Profiling SharePoint with ANTS Performance Profiler 5.2

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Here at Red-Gate – as our tag-line states- we try to make our software ingeniously simple to use. This, I think, is what people *really* want. Faced with so many new ways of interacting with the computer, learning how to use a new tool can be a burden. With honourable exceptions (Apple and Google, in particular) no-one else seems to take this obvious but important message to heart. But we do, and so using our tools is usually a very smooth experience: point it at your desktop app, fire it up and you’ve got results. Lovely.

As a result, any exception to this rule sticks out like a sore thumb, and profiling SharePoint has been one such exception. We produced “How-To” documentation and, for a while, relied on this to help SharePoint developers. But I wasn’t happy with this; I knew the process could and should be made much easier. And we did just that – throw away that old manual! Following on from Andrew Woodward’s excellent article, I’ve created a pared-down version encouraging developers to once again use ANTS, because it now works like it always should have done: just point and click and you’ll get results.

Environment

The environment that I tested on is a virtual machine with the following application specifications:

  • Windows 2003 Server, SP2 (32bit)
  • Visual Studio 2008
  • Microsoft Office SharePoint Server 2007
  • SQL Server 2005

I have, informally, tested on Windows 2008, IIS7 and found the process and results identical.

Installing ANTS

The latest version of ANTS, version 5.2, will install straight over any previous 5.x version (How many other vendors make upgrading this easy?). So, start the install and you’ll get confirmation of the upgrade process:

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Go ahead with all the defaults, unless you want to change the default install directory.

Setting Up SharePoint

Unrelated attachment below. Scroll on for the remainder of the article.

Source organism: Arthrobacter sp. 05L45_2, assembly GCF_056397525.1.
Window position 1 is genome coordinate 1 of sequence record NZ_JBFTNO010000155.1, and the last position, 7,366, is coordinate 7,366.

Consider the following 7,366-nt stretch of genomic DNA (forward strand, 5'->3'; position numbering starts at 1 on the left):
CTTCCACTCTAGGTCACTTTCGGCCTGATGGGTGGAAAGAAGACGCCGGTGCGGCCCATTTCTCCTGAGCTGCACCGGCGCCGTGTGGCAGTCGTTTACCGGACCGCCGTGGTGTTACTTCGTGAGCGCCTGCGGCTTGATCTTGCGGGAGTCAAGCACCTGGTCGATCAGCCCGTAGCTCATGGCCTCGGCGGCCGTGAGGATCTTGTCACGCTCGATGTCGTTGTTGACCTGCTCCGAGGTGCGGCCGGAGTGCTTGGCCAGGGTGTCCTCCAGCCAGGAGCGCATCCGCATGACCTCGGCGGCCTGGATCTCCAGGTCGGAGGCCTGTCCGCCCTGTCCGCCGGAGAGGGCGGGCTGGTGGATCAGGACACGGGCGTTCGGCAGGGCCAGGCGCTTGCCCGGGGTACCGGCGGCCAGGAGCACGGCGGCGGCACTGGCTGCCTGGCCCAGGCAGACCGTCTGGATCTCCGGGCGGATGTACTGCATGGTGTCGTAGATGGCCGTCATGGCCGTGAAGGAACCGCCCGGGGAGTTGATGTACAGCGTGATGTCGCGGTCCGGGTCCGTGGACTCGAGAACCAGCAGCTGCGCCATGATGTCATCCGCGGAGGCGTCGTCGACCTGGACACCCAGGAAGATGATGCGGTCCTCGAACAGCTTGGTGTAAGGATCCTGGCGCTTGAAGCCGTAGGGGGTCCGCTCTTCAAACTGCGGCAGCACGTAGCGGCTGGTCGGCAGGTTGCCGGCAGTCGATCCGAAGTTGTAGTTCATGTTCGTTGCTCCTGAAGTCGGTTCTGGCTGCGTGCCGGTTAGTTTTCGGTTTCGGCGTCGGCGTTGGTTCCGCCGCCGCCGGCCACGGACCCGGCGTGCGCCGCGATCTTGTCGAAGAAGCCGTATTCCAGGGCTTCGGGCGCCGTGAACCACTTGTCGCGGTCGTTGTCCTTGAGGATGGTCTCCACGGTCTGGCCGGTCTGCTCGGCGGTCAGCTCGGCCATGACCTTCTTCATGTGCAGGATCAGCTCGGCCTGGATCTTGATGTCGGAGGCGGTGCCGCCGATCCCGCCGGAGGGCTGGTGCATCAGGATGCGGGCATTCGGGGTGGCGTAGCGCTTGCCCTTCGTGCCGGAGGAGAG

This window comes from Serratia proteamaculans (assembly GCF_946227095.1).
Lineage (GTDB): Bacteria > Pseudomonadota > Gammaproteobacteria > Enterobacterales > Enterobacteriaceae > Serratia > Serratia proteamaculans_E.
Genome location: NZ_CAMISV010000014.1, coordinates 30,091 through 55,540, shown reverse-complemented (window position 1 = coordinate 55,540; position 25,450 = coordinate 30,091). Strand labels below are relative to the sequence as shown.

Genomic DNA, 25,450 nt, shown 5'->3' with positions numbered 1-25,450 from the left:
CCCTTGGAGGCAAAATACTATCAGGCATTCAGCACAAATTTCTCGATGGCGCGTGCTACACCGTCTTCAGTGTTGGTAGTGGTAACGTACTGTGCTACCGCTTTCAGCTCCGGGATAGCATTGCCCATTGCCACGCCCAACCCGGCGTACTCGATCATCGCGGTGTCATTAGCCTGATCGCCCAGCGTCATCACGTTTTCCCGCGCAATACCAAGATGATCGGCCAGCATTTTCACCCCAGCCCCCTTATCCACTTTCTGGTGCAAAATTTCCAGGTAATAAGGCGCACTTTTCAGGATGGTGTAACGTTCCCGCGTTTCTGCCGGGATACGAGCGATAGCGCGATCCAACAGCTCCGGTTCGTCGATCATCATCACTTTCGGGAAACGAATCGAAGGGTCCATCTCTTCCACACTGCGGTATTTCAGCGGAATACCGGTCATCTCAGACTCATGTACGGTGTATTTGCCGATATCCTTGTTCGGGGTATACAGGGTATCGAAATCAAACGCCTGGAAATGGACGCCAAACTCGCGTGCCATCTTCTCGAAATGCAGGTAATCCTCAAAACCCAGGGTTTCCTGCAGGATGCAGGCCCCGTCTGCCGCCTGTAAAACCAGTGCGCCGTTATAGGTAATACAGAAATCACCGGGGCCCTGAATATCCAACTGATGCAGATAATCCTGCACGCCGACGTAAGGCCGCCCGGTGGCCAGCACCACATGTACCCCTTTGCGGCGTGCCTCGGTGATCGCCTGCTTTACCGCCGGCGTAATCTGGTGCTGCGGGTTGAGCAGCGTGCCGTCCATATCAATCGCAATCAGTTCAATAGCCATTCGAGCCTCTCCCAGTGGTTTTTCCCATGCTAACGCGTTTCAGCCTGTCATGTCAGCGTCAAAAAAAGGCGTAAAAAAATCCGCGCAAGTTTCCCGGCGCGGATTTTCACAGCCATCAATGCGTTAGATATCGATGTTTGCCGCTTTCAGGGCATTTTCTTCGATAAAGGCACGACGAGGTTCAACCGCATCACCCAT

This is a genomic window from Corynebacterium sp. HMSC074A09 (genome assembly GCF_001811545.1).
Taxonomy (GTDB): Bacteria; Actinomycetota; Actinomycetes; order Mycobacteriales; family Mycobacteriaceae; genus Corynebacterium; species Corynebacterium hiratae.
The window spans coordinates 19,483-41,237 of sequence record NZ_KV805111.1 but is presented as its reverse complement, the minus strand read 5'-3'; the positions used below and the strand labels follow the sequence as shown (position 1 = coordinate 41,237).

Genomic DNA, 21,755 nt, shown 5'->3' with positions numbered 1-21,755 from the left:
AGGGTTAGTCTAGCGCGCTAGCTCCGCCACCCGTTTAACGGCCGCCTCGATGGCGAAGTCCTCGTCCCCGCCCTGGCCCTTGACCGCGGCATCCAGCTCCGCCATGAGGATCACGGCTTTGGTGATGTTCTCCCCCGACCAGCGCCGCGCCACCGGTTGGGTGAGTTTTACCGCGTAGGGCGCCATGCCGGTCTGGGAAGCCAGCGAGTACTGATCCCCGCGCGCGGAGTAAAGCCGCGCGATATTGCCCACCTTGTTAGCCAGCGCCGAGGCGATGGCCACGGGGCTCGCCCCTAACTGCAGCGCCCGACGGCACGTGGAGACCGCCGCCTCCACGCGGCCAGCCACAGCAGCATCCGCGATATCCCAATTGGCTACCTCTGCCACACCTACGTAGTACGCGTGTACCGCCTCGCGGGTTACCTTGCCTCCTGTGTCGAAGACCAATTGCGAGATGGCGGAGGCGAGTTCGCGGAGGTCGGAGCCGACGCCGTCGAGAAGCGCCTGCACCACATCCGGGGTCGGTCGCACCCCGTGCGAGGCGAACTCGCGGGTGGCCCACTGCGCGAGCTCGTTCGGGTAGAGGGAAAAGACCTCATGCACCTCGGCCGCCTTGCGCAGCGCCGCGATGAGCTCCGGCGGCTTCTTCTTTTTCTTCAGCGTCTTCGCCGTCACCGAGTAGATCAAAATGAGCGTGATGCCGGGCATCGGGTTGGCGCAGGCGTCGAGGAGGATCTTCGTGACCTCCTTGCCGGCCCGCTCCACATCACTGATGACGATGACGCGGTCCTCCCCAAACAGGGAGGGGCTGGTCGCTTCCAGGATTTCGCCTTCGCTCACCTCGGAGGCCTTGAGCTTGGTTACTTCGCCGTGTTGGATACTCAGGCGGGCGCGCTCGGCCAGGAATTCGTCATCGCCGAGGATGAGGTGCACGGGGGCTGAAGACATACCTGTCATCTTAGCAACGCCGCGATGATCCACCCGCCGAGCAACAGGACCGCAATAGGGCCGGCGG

There really is nothing special you need to do in SharePoint to ensure you get profiling results. The one remaining necessary configuration is to ensure that ANTS can read from a directory that the SharePoint app pool can write to. By default, this is set to whatever Windows identifies as the application data directory for the w3wp process, and this is usually the same as the local system account (which is sub-optimal, and precisely why it needs manually setting in this case).

The easiest way to do this is create a temporary directory somewhere innocuous (like C:\temp), allow the above permissions (or for expediency and, as long as you’re not on a sensitive system, just allow full control to everyone) and then set a user environment variable RGIISTEMP equal to this directory path. I even created a simple application to do this for you.

For the C# code to profile, I used the Mortgage Calculator web part from Microsoft – this has the advantage of being simple to deploy and actually quite useful in these times of fluctuating interest rates.

Profiling

Step 1:

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  • Fire up ANTS and select the option of “ASP.NET web application (hosted in IIS)”
  • If you’re able to do an iisreset, then use the original port – otherwise select the “unused port” option